That’s about it, really. Nothing big is gonna happen until I feel like I’ve squeezed a little more value out of Satori Reader, cancel that subscription, and go forth into visual novels. At the rate I’m moving, I could see that being another month from now, roughly.


Don’t know if you’ve heard, but there’s going to be a game launched next year with a focus on Japanese onomatopoeia. You’re a clerk trying to get items for your clients based sorely on their onomatopoeia, and you need to shake and throw them around to hear it and see the katakana pop up. It might be interesting if it releases soon


Oh that looks really nice - will have to try and keep an eye on it

Personally what I’ve been trying to do for now is not worry too hard about them when they show up. I’ll try to get a general vibe for what they’re trying to convey within the wider context of what’s being said. This tends to work best for more sound-effect based ones, but can also do alright with the more abstract ones too. Other than that I don’t really know what else to do about them tbh

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@bakugames That is cool to know about, thank you! I’m definitely curious. The visual style is cute, too. Might be exactly what I’m looking for to get that actual experiential use to make them make more sense.

Yeah, that approach is fair enough. I just get bothered by how many of them are する verbs and the like, so there are conceivably situations where they’re really the crux of what’s being said, and not just flavoring like any English onomatopoeia. And it seems there’s kind of an expectation for Japanese learners to struggle with them, which at least means I’m not being uniquely bad at this, but at the same time, I think that gives me a bit of a desire to make sure I’m not just letting them pass me by.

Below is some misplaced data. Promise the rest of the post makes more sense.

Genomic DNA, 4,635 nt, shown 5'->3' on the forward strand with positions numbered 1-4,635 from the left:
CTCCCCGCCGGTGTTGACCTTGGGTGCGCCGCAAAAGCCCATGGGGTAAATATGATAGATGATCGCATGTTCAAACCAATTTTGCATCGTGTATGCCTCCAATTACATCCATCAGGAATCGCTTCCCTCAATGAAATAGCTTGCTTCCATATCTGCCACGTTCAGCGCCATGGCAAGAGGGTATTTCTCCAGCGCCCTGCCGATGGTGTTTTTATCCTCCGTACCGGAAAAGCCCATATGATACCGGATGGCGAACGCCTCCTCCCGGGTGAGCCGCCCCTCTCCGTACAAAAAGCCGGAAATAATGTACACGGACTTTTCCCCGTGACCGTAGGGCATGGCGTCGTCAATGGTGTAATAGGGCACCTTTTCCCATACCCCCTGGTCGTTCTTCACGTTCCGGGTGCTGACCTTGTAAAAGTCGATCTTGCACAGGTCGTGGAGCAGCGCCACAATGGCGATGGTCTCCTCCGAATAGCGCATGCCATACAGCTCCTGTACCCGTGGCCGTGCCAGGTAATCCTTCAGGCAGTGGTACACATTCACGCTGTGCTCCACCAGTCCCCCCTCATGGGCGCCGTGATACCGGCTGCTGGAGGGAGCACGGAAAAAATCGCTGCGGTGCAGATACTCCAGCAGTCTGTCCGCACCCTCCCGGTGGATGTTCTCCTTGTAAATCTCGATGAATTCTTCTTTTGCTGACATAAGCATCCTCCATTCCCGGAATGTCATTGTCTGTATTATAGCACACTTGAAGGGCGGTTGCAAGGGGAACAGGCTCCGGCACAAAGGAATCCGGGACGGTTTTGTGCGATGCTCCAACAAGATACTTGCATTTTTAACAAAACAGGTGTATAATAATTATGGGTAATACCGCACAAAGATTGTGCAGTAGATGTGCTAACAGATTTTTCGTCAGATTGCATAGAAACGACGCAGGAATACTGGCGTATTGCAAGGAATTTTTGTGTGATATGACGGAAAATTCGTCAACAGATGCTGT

I think ゆっくり is so common that most everyone learning Japanese gets that down early, but there’s a comprehensible japanese video for the Tortoise and the Hare that I watched early on where she repeats that word a few times to indicate the tortoise moving, and really stretches and elongates it to emphasize what the sound represents. From that moment, that word I kinda sorta had a tenuous grasp on just clicked perfectly in my head, so I was hoping maybe when I get the chance to dig around, I could find some similar examples of someone using them that helps lock them in.


I try not to flood this topic too much, but today I just have one short, celebratory update. Thought about skipping it, but these two things occurred together, so let’s party:

Today I had my first burns on Wanikani, and in my sentence mining Anki deck, I added my 1000th card. I’m giving it my all :partying_face:


And just like that, as a whim grabbed me, I think I’ve changed my plans. It’s good to follow whims I think. As long as you’re still learning, do whatever it is you want.